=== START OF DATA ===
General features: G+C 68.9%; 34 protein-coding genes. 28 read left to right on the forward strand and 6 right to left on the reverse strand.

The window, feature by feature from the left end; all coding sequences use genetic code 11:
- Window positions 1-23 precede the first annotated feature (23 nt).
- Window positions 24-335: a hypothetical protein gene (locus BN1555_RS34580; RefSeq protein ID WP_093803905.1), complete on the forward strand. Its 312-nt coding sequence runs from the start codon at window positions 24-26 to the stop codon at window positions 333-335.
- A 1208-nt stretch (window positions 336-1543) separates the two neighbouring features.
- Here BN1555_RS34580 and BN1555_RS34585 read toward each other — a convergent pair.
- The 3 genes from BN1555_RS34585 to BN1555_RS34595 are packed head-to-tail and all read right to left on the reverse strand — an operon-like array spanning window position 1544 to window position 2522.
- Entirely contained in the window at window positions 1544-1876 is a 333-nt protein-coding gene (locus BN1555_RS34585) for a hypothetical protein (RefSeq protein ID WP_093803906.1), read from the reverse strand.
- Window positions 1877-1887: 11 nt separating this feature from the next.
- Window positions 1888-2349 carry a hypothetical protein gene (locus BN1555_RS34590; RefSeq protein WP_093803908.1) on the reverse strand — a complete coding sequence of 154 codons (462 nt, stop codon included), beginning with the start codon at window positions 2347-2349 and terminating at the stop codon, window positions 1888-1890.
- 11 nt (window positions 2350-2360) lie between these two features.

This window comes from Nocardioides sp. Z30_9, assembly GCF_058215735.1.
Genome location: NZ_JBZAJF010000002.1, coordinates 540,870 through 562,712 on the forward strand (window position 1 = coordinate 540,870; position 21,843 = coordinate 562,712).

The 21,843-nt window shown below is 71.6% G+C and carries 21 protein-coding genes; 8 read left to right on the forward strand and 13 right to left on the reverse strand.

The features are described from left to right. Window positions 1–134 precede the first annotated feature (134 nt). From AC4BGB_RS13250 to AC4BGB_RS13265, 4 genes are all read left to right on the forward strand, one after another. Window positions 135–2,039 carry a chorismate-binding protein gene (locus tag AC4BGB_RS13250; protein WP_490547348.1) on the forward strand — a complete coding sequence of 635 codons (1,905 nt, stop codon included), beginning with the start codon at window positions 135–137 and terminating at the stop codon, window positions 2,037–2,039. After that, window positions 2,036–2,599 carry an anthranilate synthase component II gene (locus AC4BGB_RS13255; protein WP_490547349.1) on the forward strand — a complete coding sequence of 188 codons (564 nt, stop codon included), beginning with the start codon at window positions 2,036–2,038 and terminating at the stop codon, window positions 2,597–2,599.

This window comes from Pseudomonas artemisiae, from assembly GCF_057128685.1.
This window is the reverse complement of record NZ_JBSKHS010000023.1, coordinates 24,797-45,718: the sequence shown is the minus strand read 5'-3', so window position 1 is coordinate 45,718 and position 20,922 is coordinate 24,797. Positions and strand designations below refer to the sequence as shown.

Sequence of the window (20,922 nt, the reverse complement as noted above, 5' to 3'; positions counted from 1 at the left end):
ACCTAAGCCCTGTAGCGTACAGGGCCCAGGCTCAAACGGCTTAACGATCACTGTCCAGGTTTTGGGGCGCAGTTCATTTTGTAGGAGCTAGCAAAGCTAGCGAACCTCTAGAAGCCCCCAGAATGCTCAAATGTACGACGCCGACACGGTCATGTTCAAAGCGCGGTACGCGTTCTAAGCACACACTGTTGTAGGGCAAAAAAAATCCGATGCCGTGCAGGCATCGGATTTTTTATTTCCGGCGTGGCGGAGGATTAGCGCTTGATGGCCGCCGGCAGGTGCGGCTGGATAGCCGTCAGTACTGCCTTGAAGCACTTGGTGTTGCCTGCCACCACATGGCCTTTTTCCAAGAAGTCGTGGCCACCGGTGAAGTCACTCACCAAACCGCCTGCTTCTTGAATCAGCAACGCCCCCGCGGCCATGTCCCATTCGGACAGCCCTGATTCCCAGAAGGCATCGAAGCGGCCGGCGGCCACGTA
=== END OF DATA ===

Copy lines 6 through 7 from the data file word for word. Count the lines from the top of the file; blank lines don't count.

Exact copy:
- Here BN1555_RS34580 and BN1555_RS34585 read toward each other — a convergent pair.
- The 3 genes from BN1555_RS34585 to BN1555_RS34595 are packed head-to-tail and all read right to left on the reverse strand — an operon-like array spanning window position 1544 to window position 2522.